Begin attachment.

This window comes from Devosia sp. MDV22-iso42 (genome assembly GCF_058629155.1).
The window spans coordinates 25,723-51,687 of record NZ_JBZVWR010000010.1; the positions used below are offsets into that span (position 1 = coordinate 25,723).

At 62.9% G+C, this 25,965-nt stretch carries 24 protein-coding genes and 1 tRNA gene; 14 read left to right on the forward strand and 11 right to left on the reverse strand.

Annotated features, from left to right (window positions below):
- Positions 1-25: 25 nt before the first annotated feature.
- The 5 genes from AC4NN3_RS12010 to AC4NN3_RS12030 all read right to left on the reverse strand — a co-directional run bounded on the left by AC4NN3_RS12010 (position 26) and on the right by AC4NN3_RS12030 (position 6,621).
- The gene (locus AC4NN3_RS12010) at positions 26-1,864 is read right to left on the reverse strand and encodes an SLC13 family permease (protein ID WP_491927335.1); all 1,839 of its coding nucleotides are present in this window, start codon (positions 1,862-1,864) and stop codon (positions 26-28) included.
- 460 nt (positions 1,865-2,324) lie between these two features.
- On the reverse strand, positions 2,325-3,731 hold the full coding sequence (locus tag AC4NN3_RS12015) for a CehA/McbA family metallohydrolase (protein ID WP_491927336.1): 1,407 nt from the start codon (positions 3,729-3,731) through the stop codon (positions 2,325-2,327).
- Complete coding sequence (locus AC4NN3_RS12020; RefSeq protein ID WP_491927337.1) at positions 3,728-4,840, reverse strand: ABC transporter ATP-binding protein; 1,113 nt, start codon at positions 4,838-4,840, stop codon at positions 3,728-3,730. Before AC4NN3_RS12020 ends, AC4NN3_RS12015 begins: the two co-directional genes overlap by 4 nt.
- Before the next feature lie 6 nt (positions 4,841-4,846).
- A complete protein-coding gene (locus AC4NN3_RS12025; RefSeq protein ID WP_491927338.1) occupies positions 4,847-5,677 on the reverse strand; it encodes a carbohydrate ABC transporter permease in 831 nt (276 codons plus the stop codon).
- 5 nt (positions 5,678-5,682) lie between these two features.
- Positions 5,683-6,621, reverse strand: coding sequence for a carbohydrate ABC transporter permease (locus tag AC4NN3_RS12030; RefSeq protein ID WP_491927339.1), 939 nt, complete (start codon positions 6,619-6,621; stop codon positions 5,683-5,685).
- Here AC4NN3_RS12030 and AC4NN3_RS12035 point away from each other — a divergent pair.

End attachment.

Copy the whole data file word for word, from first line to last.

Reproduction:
This window comes from Devosia sp. MDV22-iso42 (genome assembly GCF_058629155.1).
The window spans coordinates 25,723-51,687 of record NZ_JBZVWR010000010.1; the positions used below are offsets into that span (position 1 = coordinate 25,723).

At 62.9% G+C, this 25,965-nt stretch carries 24 protein-coding genes and 1 tRNA gene; 14 read left to right on the forward strand and 11 right to left on the reverse strand.

Annotated features, from left to right (window positions below):
- Positions 1-25: 25 nt before the first annotated feature.
- The 5 genes from AC4NN3_RS12010 to AC4NN3_RS12030 all read right to left on the reverse strand — a co-directional run bounded on the left by AC4NN3_RS12010 (position 26) and on the right by AC4NN3_RS12030 (position 6,621).
- The gene (locus AC4NN3_RS12010) at positions 26-1,864 is read right to left on the reverse strand and encodes an SLC13 family permease (protein ID WP_491927335.1); all 1,839 of its coding nucleotides are present in this window, start codon (positions 1,862-1,864) and stop codon (positions 26-28) included.
- 460 nt (positions 1,865-2,324) lie between these two features.
- On the reverse strand, positions 2,325-3,731 hold the full coding sequence (locus tag AC4NN3_RS12015) for a CehA/McbA family metallohydrolase (protein ID WP_491927336.1): 1,407 nt from the start codon (positions 3,729-3,731) through the stop codon (positions 2,325-2,327).
- Complete coding sequence (locus AC4NN3_RS12020; RefSeq protein ID WP_491927337.1) at positions 3,728-4,840, reverse strand: ABC transporter ATP-binding protein; 1,113 nt, start codon at positions 4,838-4,840, stop codon at positions 3,728-3,730. Before AC4NN3_RS12020 ends, AC4NN3_RS12015 begins: the two co-directional genes overlap by 4 nt.
- Before the next feature lie 6 nt (positions 4,841-4,846).
- A complete protein-coding gene (locus AC4NN3_RS12025; RefSeq protein ID WP_491927338.1) occupies positions 4,847-5,677 on the reverse strand; it encodes a carbohydrate ABC transporter permease in 831 nt (276 codons plus the stop codon).
- 5 nt (positions 5,678-5,682) lie between these two features.
- Positions 5,683-6,621, reverse strand: coding sequence for a carbohydrate ABC transporter permease (locus tag AC4NN3_RS12030; RefSeq protein ID WP_491927339.1), 939 nt, complete (start codon positions 6,619-6,621; stop codon positions 5,683-5,685).
- Here AC4NN3_RS12030 and AC4NN3_RS12035 point away from each other — a divergent pair.